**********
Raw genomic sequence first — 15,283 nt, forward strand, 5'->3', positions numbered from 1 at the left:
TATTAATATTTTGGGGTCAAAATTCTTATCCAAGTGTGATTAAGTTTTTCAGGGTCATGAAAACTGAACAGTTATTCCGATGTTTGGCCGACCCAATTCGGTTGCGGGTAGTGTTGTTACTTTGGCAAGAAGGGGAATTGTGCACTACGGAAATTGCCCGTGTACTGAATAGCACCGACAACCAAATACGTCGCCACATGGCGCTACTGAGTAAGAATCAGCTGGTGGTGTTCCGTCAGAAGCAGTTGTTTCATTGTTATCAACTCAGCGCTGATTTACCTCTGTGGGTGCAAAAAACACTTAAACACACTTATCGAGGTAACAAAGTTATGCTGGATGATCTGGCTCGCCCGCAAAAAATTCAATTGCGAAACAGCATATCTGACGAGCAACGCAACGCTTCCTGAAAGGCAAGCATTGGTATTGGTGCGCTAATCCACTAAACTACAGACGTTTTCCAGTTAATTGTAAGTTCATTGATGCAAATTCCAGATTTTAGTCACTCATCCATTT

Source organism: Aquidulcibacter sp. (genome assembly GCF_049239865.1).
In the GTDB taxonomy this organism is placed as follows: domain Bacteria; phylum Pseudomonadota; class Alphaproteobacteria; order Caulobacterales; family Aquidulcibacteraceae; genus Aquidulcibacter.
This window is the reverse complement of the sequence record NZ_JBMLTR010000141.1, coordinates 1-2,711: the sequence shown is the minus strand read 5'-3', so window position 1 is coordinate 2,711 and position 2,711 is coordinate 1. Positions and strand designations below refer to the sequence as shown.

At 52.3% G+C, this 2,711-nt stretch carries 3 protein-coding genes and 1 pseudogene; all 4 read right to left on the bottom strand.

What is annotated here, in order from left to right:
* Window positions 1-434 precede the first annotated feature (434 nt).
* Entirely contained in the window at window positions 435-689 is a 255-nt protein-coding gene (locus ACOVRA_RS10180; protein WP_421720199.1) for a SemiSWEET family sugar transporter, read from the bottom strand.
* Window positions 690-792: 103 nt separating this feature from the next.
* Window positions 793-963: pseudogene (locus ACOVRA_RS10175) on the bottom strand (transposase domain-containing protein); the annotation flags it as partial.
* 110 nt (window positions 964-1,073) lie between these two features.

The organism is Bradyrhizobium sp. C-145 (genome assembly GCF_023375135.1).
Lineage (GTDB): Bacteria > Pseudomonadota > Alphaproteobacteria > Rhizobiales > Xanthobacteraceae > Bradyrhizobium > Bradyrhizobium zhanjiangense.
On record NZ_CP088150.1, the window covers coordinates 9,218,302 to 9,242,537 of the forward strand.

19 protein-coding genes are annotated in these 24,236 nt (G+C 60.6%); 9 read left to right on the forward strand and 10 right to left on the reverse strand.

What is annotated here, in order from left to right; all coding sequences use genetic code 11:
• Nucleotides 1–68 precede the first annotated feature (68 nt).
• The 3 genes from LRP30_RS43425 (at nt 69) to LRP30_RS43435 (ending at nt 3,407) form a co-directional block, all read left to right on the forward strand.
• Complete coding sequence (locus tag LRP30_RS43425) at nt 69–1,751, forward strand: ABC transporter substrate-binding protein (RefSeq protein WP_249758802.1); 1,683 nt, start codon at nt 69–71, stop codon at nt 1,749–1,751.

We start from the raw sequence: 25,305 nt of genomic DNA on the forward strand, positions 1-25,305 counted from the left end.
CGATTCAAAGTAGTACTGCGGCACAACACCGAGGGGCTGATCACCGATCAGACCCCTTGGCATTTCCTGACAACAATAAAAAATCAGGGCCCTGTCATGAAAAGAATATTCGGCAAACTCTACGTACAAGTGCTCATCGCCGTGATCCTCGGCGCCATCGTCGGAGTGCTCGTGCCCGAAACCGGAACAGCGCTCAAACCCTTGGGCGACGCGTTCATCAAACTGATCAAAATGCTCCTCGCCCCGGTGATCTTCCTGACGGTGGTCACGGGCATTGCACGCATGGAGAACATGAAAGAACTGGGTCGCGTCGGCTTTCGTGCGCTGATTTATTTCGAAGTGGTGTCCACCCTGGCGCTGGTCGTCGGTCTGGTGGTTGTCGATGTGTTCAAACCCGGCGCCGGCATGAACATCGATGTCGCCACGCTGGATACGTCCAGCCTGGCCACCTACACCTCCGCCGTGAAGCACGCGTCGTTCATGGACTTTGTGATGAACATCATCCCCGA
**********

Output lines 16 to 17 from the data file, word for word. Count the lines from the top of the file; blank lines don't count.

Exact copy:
19 protein-coding genes are annotated in these 24,236 nt (G+C 60.6%); 9 read left to right on the forward strand and 10 right to left on the reverse strand.

What is annotated here, in order from left to right; all coding sequences use genetic code 11: